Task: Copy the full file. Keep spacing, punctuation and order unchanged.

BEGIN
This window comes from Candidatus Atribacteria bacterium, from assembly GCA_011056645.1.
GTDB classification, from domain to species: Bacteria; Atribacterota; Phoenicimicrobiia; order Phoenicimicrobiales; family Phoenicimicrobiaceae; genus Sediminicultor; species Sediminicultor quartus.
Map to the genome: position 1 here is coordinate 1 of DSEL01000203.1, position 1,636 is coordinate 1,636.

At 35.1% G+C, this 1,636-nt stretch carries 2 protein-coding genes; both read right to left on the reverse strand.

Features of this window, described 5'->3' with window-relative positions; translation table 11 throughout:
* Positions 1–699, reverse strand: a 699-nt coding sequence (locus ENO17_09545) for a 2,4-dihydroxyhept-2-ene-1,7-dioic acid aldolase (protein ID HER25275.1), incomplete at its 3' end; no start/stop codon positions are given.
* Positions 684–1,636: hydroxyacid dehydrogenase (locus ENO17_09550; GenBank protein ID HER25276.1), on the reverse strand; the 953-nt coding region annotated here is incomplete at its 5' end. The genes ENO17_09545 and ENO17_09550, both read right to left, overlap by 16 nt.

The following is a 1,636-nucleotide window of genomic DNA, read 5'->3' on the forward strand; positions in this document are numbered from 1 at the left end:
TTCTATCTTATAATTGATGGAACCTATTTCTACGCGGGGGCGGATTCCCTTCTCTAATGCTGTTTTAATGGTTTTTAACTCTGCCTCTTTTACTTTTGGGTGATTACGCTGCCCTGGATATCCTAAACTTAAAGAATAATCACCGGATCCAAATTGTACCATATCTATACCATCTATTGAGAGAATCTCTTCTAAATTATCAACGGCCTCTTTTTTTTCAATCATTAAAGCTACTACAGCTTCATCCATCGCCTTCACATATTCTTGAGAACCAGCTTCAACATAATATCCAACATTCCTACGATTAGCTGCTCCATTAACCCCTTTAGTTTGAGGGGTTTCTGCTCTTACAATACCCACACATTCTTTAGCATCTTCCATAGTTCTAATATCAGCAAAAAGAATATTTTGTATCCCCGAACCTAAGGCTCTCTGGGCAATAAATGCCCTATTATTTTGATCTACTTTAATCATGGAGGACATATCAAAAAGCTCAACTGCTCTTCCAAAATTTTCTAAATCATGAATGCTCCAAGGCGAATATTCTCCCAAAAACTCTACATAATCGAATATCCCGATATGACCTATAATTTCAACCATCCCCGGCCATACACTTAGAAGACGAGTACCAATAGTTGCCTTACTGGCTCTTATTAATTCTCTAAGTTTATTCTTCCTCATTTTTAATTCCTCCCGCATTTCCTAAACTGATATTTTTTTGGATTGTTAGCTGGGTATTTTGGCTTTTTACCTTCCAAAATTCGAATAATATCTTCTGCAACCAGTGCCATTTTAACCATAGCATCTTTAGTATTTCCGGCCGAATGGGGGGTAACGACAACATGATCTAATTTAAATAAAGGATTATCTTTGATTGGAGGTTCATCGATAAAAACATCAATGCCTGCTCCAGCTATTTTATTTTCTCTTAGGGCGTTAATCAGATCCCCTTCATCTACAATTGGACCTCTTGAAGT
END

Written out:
This window comes from Candidatus Atribacteria bacterium, from assembly GCA_011056645.1.
GTDB classification, from domain to species: Bacteria; Atribacterota; Phoenicimicrobiia; order Phoenicimicrobiales; family Phoenicimicrobiaceae; genus Sediminicultor; species Sediminicultor quartus.
Map to the genome: position 1 here is coordinate 1 of DSEL01000203.1, position 1,636 is coordinate 1,636.

At 35.1% G+C, this 1,636-nt stretch carries 2 protein-coding genes; both read right to left on the reverse strand.

Features of this window, described 5'->3' with window-relative positions; translation table 11 throughout:
* Positions 1–699, reverse strand: a 699-nt coding sequence (locus ENO17_09545) for a 2,4-dihydroxyhept-2-ene-1,7-dioic acid aldolase (protein ID HER25275.1), incomplete at its 3' end; no start/stop codon positions are given.
* Positions 684–1,636: hydroxyacid dehydrogenase (locus ENO17_09550; GenBank protein ID HER25276.1), on the reverse strand; the 953-nt coding region annotated here is incomplete at its 5' end. The genes ENO17_09545 and ENO17_09550, both read right to left, overlap by 16 nt.

The following is a 1,636-nucleotide window of genomic DNA, read 5'->3' on the forward strand; positions in this document are numbered from 1 at the left end:
TTCTATCTTATAATTGATGGAACCTATTTCTACGCGGGGGCGGATTCCCTTCTCTAATGCTGTTTTAATGGTTTTTAACTCTGCCTCTTTTACTTTTGGGTGATTACGCTGCCCTGGATATCCTAAACTTAAAGAATAATCACCGGATCCAAATTGTACCATATCTATACCATCTATTGAGAGAATCTCTTCTAAATTATCAACGGCCTCTTTTTTTTCAATCATTAAAGCTACTACAGCTTCATCCATCGCCTTCACATATTCTTGAGAACCAGCTTCAACATAATATCCAACATTCCTACGATTAGCTGCTCCATTAACCCCTTTAGTTTGAGGGGTTTCTGCTCTTACAATACCCACACATTCTTTAGCATCTTCCATAGTTCTAATATCAGCAAAAAGAATATTTTGTATCCCCGAACCTAAGGCTCTCTGGGCAATAAATGCCCTATTATTTTGATCTACTTTAATCATGGAGGACATATCAAAAAGCTCAACTGCTCTTCCAAAATTTTCTAAATCATGAATGCTCCAAGGCGAATATTCTCCCAAAAACTCTACATAATCGAATATCCCGATATGACCTATAATTTCAACCATCCCCGGCCATACACTTAGAAGACGAGTACCAATAGTTGCCTTACTGGCTCTTATTAATTCTCTAAGTTTATTCTTCCTCATTTTTAATTCCTCCCGCATTTCCTAAACTGATATTTTTTTGGATTGTTAGCTGGGTATTTTGGCTTTTTACCTTCCAAAATTCGAATAATATCTTCTGCAACCAGTGCCATTTTAACCATAGCATCTTTAGTATTTCCGGCCGAATGGGGGGTAACGACAACATGATCTAATTTAAATAAAGGATTATCTTTGATTGGAGGTTCATCGATAAAAACATCAATGCCTGCTCCAGCTATTTTATTTTCTCTTAGGGCGTTAATCAGATCCCCTTCATCTACAATTGGACCTCTTGAAGT